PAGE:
I do a ton of public speaking.  In fact, that is about all I do.  I have also long been a proponent of attorneys using speaking engagements as a business development tool, but what if public speaking is not your thing?

Below are some tips from WriteMyEssays for improving your public speaking skills.  Research has shown that your audience will perceive your intelligence based more on the way you speak, not on what you have to say.  So if people are not be able to get past poor speaking habits to hear the nuggets of wisdom you’re imparting, it’s a waste of everyone’s time.

Review these tips and see if there are ways you can improve how you speak, then check out my tips below on how to generate leads through public speaking:

7 Tips to Improve Your Public Speaking Skills

My tips for generating leads through public speaking:

Make an offer they can’t refuse.  Don’t charge a fee or honorarium for your speaking services.  Instead, ask the sponsoring organization for a copy of the attendee list or request permission to add a few comments about your firm’s services and capabilities during your talk.

Provide great content.  Put some real meat on the bones of your presentation. Even if you feel like you are “giving something away for nothing”, the truth is that giving people the information they want and need will entice them even more to come to you as the expert to help them solve a problem or navigate a legal issue.  I always educate my audience about how they can actually do what we do – and find that most attorneys would rather have it done for them!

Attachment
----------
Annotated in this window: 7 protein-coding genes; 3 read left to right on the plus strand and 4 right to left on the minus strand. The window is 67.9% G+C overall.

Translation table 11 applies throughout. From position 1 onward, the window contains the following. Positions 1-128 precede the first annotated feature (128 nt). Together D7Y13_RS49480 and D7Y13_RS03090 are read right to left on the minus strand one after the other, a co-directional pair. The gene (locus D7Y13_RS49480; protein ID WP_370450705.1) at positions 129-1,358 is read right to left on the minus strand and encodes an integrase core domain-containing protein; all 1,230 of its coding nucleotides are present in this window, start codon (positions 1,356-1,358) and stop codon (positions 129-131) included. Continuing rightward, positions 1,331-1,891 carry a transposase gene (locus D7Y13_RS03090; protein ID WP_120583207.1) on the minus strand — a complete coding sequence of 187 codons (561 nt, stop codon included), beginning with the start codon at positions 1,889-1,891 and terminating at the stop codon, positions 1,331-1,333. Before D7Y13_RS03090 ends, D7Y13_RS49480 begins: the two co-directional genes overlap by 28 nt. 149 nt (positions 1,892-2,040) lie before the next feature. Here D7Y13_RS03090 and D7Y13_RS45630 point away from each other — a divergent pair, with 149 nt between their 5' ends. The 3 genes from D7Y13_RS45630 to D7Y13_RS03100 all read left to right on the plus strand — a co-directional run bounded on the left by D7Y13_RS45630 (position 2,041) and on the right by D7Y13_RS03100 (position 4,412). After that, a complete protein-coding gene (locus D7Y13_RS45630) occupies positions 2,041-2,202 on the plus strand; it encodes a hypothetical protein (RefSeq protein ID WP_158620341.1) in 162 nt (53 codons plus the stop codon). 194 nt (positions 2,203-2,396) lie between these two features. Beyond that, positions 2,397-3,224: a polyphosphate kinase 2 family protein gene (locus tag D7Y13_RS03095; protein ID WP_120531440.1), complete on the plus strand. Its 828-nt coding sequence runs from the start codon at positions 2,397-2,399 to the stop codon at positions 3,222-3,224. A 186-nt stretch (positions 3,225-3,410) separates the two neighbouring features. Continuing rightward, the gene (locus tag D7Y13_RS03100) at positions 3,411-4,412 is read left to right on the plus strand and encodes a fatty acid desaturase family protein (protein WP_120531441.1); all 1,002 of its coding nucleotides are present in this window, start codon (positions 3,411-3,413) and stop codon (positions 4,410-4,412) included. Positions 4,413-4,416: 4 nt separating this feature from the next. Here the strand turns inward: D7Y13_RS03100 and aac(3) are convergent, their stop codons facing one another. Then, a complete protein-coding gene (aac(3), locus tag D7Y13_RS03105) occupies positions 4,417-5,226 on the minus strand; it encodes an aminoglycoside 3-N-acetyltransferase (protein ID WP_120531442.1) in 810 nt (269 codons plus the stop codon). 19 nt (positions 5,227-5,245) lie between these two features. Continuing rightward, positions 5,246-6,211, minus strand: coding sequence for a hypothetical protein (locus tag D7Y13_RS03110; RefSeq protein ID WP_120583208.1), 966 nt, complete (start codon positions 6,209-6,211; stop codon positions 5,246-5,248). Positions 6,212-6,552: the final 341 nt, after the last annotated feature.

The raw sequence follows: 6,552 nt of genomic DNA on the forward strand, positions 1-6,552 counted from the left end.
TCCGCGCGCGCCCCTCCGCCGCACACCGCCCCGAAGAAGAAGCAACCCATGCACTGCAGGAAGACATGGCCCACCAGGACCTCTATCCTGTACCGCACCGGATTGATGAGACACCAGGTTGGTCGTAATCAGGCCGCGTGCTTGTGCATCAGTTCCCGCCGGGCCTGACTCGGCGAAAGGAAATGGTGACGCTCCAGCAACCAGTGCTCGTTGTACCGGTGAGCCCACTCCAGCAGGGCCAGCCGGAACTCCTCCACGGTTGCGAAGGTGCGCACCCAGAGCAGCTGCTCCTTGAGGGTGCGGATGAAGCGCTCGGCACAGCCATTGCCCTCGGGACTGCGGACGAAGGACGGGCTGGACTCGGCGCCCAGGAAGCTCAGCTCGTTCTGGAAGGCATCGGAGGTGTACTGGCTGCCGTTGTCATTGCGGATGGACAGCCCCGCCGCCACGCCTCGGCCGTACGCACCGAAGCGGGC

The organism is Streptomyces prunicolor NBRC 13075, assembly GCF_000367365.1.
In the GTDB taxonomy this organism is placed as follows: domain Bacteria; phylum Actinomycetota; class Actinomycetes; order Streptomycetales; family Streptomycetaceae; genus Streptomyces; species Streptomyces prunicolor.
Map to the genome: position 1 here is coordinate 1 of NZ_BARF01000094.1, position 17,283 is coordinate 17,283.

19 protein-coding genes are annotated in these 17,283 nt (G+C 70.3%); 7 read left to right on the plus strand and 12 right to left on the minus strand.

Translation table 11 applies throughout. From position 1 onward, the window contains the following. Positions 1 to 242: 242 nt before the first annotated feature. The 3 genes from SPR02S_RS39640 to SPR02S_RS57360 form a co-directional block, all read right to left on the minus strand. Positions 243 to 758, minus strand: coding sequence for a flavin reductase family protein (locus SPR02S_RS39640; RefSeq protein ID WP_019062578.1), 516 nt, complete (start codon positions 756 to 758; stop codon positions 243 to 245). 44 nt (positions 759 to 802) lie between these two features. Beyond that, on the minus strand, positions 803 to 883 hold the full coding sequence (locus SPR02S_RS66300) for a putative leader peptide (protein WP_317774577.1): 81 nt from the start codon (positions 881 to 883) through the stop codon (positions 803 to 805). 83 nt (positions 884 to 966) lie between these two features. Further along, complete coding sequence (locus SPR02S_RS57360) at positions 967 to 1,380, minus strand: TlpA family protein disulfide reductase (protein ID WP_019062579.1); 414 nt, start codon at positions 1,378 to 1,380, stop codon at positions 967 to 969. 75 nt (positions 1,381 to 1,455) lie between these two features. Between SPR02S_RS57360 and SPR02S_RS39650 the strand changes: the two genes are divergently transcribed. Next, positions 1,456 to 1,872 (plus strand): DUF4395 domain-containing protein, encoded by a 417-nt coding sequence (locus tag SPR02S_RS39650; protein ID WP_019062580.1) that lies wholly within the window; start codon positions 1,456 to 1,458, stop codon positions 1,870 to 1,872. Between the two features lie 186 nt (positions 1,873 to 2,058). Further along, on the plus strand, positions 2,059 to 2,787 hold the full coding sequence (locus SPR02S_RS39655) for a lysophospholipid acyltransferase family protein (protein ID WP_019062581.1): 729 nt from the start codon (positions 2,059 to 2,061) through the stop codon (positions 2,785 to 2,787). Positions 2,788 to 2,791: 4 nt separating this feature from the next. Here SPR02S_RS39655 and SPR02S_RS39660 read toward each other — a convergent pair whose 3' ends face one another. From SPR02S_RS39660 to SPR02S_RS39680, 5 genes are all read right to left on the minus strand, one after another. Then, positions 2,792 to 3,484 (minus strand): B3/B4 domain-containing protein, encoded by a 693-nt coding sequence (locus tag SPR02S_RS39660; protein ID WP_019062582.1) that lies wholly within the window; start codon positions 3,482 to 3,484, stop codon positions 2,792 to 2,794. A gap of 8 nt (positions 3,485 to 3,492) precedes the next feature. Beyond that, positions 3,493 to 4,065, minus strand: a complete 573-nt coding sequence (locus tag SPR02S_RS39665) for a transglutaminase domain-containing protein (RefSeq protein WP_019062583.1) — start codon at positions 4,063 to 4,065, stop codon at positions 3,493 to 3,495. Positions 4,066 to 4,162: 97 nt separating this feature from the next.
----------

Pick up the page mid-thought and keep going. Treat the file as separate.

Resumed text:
Tap into referral partners.  If you have a few referral partners you work with regularly and refer clients back and forth, offer to speak to a group of their clients on a legal topic of interest to them.  This helps you both while giving you exposure to a greater number of potential clients.

Make a plan for following up.  Before you speak, have a plan in place for following up with attendees.  If the sponsoring organization won’t share a contact list, then solicit contact information from the podium, offering attendees a copy of your presentation or a free report about the topic you just spoke about in exchange for their business cards.

Make it easy to contact you.  You’ll probably find that some people are reluctant to approach you after your presentation to discuss a potentially personal legal matter.  Make it easy for them to get in touch with you afterwards by having a pile of your business cards they can pick up as they leave, and have your contact information – phone and email – as a closing slide that stays up as you take questions at the end of your talk.